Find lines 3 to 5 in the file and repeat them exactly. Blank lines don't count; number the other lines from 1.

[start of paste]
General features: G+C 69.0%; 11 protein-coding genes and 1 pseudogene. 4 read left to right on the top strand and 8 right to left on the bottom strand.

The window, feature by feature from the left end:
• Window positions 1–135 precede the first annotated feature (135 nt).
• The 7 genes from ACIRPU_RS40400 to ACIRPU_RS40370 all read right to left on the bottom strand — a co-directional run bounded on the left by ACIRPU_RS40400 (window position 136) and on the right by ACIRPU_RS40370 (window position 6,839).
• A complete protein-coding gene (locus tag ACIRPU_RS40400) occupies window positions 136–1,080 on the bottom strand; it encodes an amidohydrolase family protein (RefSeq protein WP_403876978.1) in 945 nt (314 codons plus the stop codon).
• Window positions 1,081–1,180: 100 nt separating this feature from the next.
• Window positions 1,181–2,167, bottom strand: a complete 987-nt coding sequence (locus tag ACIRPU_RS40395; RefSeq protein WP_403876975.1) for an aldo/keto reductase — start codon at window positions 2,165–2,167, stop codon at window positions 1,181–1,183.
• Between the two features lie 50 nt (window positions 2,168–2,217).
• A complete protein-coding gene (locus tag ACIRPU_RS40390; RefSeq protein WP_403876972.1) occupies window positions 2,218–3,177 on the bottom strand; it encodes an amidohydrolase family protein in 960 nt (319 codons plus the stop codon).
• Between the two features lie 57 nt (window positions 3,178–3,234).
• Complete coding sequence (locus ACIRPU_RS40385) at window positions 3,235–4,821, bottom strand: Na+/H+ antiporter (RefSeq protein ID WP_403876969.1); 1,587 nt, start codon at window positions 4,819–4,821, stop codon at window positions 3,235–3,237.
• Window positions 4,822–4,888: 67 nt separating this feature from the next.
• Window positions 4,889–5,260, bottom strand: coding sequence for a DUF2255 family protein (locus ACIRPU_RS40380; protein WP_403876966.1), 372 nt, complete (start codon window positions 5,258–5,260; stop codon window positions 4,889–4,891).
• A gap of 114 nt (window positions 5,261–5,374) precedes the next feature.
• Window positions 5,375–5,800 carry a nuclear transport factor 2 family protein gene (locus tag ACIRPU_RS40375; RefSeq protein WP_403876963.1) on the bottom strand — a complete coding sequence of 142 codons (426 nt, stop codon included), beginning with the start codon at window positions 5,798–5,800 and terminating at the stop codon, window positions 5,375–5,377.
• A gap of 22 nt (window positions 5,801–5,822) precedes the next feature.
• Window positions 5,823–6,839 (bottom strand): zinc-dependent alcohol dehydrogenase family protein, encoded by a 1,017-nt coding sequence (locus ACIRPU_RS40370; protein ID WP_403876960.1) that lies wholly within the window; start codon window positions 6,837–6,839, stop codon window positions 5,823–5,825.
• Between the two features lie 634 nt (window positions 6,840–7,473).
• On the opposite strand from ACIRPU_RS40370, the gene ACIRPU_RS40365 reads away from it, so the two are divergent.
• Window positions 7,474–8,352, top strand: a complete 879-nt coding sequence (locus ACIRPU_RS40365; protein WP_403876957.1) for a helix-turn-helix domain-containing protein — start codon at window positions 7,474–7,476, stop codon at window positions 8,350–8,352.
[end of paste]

• Window positions 1–135 precede the first annotated feature (135 nt).
• The 7 genes from ACIRPU_RS40400 to ACIRPU_RS40370 all read right to left on the bottom strand — a co-directional run bounded on the left by ACIRPU_RS40400 (window position 136) and on the right by ACIRPU_RS40370 (window position 6,839).
• A complete protein-coding gene (locus tag ACIRPU_RS40400) occupies window positions 136–1,080 on the bottom strand; it encodes an amidohydrolase family protein (RefSeq protein WP_403876978.1) in 945 nt (314 codons plus the stop codon).